These powerful stories from two trans ex-offenders remind us why we need to support trans rights today
Two former trans prisoners have spoken out about their harrowing experiences of transitioning behind bars.
Speaking in the Cholmondley Room in The House of Lords, Karen Lawson and Jasmine Anne Strange shared their impassioned accounts of how they were treated as transgender prisoners, enduring sexual assault, high court battles and being taken hostage in the process of being recognised for their true selves.
Offering their expertise as part of Lord Patel’s Inside Gender Identity report launch, Lawson and Strange told their stories to highlight the need to honour the health and social care needs of transgender people in the criminal justice system.
While a spate of transgender prisoner suicides last year saw a disproportionate amount of offenders take their lives, the 80 estimated transgender prisoners currently in the system are still battling for the right for their identities to be recognised and respected.
Here are Jasmine and Karen’s stories.
Jasmine Anne Strange served a custodial sentence for seven years and four months. She transitioned behind bars, and was subjected to assault and abuse. She now supports other transgender women in prison and helps train prison staff.
I’m an ex-offender. I served seven years and four months in custody. I’m an intersex girl, so for anyone who doesn’t know about it, I was born with ambiguous genitalia. From the age of seven, my father – I’m from a mixed race background – insisted I was to be raised as a boy. So he injected me with testosterone and changed my name, which led me into all sorts of problems, because I couldn’t be the person I wanted to be. I tried to act like a boy, and ended up in prison.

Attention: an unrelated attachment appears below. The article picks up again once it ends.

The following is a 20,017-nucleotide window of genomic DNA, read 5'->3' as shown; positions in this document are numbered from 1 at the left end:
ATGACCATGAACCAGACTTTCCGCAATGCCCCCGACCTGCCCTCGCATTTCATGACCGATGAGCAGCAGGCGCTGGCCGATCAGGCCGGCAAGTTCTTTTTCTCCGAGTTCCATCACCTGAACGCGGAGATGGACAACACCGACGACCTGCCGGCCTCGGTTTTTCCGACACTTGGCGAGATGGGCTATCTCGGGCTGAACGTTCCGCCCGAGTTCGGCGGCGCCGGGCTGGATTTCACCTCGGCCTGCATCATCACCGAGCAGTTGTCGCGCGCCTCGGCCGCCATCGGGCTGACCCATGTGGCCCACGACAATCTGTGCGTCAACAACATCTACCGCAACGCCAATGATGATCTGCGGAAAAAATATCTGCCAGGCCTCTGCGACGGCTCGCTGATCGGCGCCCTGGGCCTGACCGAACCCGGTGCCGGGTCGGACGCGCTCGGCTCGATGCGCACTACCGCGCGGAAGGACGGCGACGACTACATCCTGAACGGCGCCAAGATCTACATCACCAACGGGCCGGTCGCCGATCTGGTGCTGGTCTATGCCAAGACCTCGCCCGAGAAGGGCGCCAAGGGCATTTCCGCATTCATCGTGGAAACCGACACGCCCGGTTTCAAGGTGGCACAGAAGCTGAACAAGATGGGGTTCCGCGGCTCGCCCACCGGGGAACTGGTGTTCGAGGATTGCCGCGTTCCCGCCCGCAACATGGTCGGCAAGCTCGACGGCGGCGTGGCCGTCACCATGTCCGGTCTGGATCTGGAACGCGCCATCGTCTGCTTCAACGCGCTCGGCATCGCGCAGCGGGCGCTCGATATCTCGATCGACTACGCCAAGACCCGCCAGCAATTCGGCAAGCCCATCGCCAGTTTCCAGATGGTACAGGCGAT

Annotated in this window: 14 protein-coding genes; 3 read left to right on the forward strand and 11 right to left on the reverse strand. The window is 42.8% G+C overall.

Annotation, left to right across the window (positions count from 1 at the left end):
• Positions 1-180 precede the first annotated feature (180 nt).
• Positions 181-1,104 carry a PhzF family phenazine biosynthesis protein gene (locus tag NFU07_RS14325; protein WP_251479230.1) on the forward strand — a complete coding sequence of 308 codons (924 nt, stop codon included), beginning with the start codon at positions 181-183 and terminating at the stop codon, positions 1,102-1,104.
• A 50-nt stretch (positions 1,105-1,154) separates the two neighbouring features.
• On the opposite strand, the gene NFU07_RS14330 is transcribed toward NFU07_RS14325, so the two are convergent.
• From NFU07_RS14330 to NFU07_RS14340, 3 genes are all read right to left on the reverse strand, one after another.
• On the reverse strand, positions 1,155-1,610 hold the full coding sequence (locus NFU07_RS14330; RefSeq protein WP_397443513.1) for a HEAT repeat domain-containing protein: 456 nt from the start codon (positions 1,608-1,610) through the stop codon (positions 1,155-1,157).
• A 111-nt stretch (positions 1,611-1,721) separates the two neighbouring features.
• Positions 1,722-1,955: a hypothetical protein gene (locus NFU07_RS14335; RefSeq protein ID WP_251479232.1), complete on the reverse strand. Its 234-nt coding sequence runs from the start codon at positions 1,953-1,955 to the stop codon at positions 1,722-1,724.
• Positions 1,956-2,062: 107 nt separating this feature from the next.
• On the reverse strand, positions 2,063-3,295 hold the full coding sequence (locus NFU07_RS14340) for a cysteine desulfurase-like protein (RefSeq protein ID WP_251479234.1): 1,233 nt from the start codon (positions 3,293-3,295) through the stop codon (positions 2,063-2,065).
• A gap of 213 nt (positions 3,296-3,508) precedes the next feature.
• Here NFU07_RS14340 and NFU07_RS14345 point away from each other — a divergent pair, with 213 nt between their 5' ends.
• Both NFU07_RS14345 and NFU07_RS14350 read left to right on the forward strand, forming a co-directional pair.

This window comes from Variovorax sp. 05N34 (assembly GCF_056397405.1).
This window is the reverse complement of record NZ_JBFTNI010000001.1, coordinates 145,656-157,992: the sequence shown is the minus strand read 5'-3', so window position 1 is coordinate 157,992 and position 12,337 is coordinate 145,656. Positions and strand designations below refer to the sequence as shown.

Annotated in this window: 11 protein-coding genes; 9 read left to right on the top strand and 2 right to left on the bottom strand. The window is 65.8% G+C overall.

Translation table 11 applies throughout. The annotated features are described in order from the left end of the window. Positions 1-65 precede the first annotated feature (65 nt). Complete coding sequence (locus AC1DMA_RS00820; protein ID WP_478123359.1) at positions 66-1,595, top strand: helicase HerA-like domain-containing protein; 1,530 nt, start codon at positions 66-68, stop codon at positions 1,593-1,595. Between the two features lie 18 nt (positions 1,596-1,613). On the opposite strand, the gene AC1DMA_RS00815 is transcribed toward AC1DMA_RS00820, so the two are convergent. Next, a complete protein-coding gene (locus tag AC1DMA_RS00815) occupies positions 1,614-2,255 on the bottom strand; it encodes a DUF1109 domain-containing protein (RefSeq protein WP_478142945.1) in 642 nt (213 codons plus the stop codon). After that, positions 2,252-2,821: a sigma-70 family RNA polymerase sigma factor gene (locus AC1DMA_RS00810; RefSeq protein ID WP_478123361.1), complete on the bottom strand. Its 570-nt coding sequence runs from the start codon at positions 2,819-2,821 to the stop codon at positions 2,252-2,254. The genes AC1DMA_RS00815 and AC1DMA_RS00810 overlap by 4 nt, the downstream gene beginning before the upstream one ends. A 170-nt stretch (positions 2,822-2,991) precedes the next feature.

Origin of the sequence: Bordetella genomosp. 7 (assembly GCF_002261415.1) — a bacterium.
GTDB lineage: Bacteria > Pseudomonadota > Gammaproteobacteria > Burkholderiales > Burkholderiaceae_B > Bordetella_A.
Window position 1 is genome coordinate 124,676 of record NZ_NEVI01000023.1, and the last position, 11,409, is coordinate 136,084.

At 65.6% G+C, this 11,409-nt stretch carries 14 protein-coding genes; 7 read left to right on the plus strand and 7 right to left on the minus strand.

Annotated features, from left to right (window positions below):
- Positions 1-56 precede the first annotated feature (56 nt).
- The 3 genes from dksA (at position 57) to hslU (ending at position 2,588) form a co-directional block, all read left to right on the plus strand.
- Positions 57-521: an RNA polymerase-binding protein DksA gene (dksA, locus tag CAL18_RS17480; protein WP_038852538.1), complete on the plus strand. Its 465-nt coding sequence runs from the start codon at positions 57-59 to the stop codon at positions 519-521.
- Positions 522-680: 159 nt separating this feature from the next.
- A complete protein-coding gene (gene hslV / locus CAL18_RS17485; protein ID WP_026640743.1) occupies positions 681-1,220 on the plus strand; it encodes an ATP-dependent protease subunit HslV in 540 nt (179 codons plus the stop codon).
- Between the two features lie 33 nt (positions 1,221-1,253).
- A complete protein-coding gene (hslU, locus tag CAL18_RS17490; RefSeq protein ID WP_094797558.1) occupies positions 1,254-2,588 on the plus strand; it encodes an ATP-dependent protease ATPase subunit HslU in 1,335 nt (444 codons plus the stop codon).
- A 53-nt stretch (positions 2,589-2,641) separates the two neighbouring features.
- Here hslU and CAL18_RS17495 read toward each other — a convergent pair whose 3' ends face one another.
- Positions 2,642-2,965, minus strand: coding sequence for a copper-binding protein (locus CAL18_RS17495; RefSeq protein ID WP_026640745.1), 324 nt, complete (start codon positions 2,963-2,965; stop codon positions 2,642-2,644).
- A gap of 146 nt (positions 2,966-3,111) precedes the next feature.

However, because I was very much boyish-looking, going into prison was a bit of a nightmare. The testosterone started to drain out of my system, which led to, as you see today, this nice figure. The thing is, as soon as the prison service knew about it, they didn’t know what to do with me in any shape or form.
I said, look, I just want to move to the female estate. But I never did. After seven years and four months, I was released from a Category A prison; I wasn’t given parole. I lost everything in the beginning, they thought I was going to be a potential sex offender – how that happened when I was going to be in for a robbery, I will never know.
This is the way we were treated back in the day – they can’t understand the difference between gender and sexuality. I’m a lesbian. Just because I’m a woman, it doesn’t mean that I want to sleep with guys. I have done, I didn’t like it.
All my time in custody, it was awful. They treated me in some aspects like a girl when it was right for them. If I was talking to a guy for too long, they’d put me on report, and say it was inappropriate behaviour. I’d say well I’m in a male prison, you won’t move me because you said I’m a boy, because it’s what it says on my warrant! Which way do you want it? The open facility prison was an absolute nightmare. I was sexually assaulted, groped, it was disgusting. It was a double sentence for me. I had to be locked in my own confined space, and I couldn’t enjoy the facilities as any other prisoner would. I couldn’t exercise or go to the library, because I was kept on my own, or with a small band of red band prisoners.
I would just not want to wish the experience I had, all of those years in custody fighting to have this. The women’s team came in to visit me, and they said I wasn’t far enough in my transition to be moved. And I looked down and I thought, okay, right, well if I don’t stand a chance, how does anybody else? But I was a freak of nature in the eyes of a lot of the prison staff. They didn’t know how to deal with me.
There’s a lot of things I’d like to say, but you’d probably leave in tears. There’s things I’d ask for, and you’re not allowed them. I was a bit strong, so I made it through, but other people aren’t as strong, and it’s those people who have lost their lives in custody. People just did not understand them. There were a lot of staff who would take the mick out of us – the staff could be worse than the prisoners at times. I owe my life to the trans community.
We’re not freaks of nature; in my case, I was born with ambiguous genitalia. Does it matter? Does it matter that I’ve lived both sides of the fence? Does it matter that Karen has lived both sides of the fence? We’re human, we have a heart. It beats the same as yours. All we want is to be treated with decency and respect, the same as you would. Whether we’re in custody or not, and that’s how it should stand. A prison officer was dismissed for signing on a piece of paper my deed poll to change my name from male to female. What’s that all about? Why do certain members of staff have to lose their jobs for going against the grain?